Weight gain associated with accelerated lung function decline in adulthood

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Lung function declines naturally over the course of the human lifespan. However, this decline is steeper in individuals who experience moderate or high weight gain. This was the conclusion of a new study led by the Barcelona Institute for Global Health (ISGlobal), which analyzed the effect of weight changes on respiratory health over a 20-year period.

The study, published in the journal Thorax, was based on data collected from 3,700 participants living in different countries in Europe and in Australia and recruited between the ages of 20 and 44 years. Participants repeatedly underwent measurements of and lung function—by means of spirometry—between 1991 and 2014. "Although previous research has shown that is linked to , ours is the first study to analyze such a varied population sample over a longer period of time," commented Judith Garcia Aymerich, leader of the study and head of the Non-communicable Diseases and Environment program at ISGlobal. Most earlier studies have had relatively short follow-up periods—ten years at the most—and focused on adults up to 50 years of age.

The study found that people with a body mass index within the recommended rates, overweight people and obese people all experienced accelerated lung function decline when they gained weight. Conversely, weight loss helped to attenuate lung function decline in obese people. Moreover, people who kept their weight low throughout adulthood exhibited a much less pronounced decline in respiratory health.

Two mechanisms could explain the association between weight gain and pulmonary health. First, weight gain can affect lung function through mechanical effects. "Abdominal and thoracic fat mass is likely to limit the room for lung expansion during inspiration," commented ISGlobal researcher Gabriela Prado Peralta, lead author of the study. Second, weight gain can impair lung function through inflammatory processes, since —the area where fat accumulates—is a source of inflammatory substances that can damage lung tissue and reduce airway diameter.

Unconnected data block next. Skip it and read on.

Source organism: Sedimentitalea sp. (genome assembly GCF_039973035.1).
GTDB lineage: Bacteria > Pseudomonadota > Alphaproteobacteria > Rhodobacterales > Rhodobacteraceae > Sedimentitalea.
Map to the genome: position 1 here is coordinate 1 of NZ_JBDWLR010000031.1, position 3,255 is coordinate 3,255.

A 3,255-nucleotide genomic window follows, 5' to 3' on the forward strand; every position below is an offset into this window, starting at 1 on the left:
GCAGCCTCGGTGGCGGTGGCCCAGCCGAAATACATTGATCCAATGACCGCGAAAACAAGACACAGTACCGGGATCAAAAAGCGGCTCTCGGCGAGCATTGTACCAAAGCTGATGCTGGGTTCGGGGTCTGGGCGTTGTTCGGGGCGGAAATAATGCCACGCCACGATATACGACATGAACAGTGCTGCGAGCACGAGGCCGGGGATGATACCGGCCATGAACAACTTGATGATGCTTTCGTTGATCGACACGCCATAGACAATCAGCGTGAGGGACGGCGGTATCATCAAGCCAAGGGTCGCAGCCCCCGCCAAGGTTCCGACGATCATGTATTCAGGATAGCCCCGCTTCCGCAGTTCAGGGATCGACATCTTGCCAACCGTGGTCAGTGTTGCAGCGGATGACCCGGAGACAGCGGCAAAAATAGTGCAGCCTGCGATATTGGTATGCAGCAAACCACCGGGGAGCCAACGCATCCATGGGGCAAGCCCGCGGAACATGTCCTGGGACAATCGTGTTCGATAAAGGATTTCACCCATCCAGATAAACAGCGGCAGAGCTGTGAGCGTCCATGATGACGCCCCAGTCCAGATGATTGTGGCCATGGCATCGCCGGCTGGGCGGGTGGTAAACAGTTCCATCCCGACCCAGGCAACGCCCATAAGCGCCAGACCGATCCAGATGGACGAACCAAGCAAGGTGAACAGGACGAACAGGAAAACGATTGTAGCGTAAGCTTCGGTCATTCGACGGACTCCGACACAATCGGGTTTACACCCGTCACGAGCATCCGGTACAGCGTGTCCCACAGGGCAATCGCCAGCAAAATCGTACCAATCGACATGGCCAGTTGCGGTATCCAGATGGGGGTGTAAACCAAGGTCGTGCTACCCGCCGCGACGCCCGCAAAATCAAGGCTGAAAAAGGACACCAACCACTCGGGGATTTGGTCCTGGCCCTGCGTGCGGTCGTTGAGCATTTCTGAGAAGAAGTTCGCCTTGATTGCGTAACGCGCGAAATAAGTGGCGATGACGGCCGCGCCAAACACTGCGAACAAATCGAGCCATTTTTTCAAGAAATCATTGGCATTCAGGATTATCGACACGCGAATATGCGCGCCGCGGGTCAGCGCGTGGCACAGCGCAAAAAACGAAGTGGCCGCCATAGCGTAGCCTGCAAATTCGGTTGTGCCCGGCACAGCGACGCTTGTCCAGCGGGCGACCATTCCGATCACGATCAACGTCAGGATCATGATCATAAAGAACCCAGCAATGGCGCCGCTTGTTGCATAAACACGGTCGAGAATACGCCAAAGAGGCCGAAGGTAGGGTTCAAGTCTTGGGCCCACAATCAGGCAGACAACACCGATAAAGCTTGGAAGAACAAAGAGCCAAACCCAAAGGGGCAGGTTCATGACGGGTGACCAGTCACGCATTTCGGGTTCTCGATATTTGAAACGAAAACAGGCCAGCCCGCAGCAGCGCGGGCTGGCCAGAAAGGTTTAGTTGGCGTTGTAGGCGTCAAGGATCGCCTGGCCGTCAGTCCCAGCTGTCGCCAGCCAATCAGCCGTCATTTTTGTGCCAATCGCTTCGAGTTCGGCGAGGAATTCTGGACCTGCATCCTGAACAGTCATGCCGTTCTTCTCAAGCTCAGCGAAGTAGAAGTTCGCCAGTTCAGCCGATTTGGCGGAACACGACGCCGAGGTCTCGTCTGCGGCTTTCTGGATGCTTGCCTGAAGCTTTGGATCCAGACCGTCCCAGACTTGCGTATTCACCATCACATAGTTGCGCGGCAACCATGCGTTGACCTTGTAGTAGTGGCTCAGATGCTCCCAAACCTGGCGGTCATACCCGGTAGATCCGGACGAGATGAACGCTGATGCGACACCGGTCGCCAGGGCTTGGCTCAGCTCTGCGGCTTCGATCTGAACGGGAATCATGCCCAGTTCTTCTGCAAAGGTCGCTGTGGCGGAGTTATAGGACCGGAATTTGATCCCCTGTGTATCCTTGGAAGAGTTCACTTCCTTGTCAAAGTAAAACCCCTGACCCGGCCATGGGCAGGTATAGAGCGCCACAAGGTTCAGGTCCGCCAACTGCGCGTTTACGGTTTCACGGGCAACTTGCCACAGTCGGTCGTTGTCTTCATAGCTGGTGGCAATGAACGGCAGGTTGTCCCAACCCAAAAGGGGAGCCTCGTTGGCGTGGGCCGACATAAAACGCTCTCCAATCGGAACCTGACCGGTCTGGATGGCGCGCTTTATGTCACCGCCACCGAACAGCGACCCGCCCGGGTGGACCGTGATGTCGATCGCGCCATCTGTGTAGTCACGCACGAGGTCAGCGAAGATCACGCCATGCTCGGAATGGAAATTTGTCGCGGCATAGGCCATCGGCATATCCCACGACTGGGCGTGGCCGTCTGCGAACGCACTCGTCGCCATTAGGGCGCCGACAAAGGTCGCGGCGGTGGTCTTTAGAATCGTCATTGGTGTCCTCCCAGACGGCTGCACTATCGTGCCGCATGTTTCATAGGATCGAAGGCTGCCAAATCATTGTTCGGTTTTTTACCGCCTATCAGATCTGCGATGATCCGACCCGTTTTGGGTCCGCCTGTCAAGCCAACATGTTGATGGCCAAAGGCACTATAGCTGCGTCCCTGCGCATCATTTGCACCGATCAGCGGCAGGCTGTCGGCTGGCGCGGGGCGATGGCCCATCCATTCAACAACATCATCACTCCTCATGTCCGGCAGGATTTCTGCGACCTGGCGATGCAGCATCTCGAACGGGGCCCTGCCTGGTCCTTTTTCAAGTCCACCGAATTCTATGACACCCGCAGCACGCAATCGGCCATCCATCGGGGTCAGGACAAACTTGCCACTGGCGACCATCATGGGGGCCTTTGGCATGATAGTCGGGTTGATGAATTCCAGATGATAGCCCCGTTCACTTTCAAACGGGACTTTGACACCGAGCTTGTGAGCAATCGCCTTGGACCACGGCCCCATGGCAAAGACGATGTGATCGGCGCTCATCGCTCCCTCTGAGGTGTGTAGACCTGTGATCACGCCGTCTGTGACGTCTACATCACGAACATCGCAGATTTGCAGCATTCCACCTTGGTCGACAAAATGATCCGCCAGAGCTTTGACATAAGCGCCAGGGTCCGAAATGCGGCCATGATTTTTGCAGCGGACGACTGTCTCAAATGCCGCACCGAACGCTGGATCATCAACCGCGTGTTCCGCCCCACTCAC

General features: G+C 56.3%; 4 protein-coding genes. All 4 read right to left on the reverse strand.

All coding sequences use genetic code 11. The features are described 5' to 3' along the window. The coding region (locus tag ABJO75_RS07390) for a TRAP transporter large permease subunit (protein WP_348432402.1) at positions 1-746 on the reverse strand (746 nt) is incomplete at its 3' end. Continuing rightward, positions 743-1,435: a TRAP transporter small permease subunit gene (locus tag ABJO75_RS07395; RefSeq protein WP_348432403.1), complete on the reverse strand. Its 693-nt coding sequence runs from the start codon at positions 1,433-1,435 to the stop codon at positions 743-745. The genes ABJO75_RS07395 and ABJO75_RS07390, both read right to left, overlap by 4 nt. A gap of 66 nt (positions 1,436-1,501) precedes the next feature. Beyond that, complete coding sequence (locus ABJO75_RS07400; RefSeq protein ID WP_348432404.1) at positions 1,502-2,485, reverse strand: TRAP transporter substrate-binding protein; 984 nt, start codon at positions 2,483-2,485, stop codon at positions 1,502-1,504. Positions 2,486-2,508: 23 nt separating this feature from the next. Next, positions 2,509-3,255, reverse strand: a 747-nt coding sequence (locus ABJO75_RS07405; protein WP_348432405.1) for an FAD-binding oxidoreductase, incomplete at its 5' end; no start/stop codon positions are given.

Maintaining good function during adulthood is crucial to prevent chronic respiratory diseases, which nowadays represent a serious public health problem around the world. "Given the epidemic levels of overweight and obesity that we are currently seeing, it is fundamental to understand the effects of weight changes on , which is a powerful predictor of morbidity and mortality in the general population," commented Garcia Aymerich. "The good news is that the negative pulmonary health effects of excess weight and obesity can be reversed through . Therefore, public health policies that promote can be the key to achieving good pulmonary health."

The study formed part of the Ageing Lungs in European Cohorts (ALEC) Study, coordinated by Imperial College London. It was financed by the European Union's Horizon 2020 research and innovation program.


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More information: Gabriela P. Peralta, et al. Body mass index and weight change are associated with adult lung function trajectories: the prospective ECRHS study. Thorax. February 2020.
Journal information: Thorax

Citation: Weight gain associated with accelerated lung function decline in adulthood (2020, February 25) retrieved 4 April 2020 from https://medicalxpress.com/news/2020-02-weight-gain-lung-function-decline.html
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